Dozens of Senior Executive Service employees — career officials within the federal government — received letters yesterday informing them that they may be reassigned as early as June 28, the newspaper said.

“Personnel moves are being conducted to better serve the taxpayer and the Department’s operations through matching Senior Executive skill sets with mission and operational requirements,” said Interior spokeswoman Heather Swift in an email. She noted that Zinke mentioned the “Department-wide, front lines-focused reorganization on his first day address to all employees.”

It is not unusual for new cabinet members, who wield considerable power in reworking their respective departments, to shake things up, but Zinke is using his clout to shift manpower and influence out of Washington D.C. beltway bureaucracy into the ‘field,’ or those areas where federal policies have real-world consequences for states and localities. The Greenwire article says:

Last week, Zinke outlined his plans for reorganizing the agency under a “joint system” that would shift federal employees from Washington to the field.

Although Zinke is constrained by a 120 day grace period, it appears that he has had this plan on the ready for some time. Greenwire goes on:

According to the Post, the letters sent to as many 50 SES employees provided a 15-day notice of their looming job changes, as required by law. Zinke and all political appointees must wait at least 120 days following their confirmations to relocate any SES members. The Senate confirmed Zinke on March 1.

The newspaper reported that Interior Office of Policy Analysis Director Joel Clement, the top climate policy official, was among those to receive the notice and that he will be transferred to the Office of Natural Resources Revenue.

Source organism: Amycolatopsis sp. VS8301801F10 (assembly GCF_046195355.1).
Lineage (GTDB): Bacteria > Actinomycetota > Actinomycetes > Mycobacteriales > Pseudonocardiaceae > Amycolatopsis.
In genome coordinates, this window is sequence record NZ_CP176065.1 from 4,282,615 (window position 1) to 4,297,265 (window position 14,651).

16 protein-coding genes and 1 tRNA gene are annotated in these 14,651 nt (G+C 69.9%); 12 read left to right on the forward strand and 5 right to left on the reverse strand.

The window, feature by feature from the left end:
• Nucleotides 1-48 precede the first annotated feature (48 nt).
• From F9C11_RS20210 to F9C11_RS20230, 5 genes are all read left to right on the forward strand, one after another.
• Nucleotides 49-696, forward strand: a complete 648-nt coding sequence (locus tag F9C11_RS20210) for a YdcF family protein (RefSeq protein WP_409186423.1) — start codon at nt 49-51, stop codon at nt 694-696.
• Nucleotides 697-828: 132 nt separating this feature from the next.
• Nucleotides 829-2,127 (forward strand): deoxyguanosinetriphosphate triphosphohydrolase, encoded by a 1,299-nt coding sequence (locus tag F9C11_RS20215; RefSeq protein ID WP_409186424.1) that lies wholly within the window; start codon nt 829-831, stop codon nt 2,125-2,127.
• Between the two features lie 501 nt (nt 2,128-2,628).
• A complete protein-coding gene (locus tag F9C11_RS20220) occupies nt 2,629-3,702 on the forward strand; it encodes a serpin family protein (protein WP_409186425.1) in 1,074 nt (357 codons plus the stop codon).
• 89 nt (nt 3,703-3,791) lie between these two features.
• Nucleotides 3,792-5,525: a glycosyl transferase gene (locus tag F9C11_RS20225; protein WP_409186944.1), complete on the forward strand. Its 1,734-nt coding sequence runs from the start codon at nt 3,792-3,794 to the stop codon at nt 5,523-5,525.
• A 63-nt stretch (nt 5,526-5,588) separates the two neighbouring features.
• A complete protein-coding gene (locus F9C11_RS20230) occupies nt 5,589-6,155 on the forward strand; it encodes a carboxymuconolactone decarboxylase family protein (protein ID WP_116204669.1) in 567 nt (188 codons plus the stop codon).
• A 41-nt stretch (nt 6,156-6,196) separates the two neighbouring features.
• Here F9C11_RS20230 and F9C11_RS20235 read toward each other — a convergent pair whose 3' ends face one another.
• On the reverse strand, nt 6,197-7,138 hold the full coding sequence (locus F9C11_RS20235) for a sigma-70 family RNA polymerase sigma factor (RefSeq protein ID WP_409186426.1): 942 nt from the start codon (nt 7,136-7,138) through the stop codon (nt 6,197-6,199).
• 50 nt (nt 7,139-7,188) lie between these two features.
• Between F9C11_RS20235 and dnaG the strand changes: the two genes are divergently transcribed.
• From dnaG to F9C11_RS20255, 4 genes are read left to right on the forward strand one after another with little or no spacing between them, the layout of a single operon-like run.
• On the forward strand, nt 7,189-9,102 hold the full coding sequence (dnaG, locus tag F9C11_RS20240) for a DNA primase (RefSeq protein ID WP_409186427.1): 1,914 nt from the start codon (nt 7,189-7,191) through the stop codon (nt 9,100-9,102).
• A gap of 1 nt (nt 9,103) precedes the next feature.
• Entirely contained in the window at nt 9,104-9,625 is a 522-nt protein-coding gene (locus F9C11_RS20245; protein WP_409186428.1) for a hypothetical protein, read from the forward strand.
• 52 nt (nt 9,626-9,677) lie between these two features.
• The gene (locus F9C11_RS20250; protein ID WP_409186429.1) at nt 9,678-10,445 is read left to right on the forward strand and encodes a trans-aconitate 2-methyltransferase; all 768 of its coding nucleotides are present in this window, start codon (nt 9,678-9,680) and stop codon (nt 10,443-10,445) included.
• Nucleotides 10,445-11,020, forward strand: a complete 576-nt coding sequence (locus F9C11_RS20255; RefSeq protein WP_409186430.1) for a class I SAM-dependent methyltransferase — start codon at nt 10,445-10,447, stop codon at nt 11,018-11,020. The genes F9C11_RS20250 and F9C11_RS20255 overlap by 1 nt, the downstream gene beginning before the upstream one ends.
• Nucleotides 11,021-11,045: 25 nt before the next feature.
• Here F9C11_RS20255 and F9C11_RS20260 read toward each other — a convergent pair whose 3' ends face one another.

In addition, the Post said, several Fish and Wildlife Service officials received the notices, including Assistant Director for International Affairs Bryan Arroyo, Southwest Regional Director Benjamin Tuggle, Southeast Regional Director Cindy Dohner and Office of Law Enforcement Chief Bill Woody, who will move to the Bureau of Land Management.

Tuggle and Dohner have both been involved in high-profile fights over how to recover gray wolf subspecies in their regions. Arroyo, who has been leading Fish and Wildlife’s fight against wildlife trafficking, last year was found by Interior’s inspector general to have potentially violated federal regulations by pressuring his staff into awarding a noncompetitive contract worth more than $256,000.

Zinke’s departmental shake up is not just your typical, run-of-the-mill reorganization that happens each time a new administration takes power. Zinke took over a department that has been dogged by controversy, corruption, and a reputation that prompts fear and loathing in the West. The Interior Department and its biggest agencies; the Bureau of Land Management (BLM), and the federal Fish and Wildlife Service, have overstepped and over-regulated for decades. Beyond a mere managerial overhaul, this move may signal Zinke’s philosophical re-calibration of Interior and its branches. Streiff, a reporter at  RedState, wrote about the changes this way: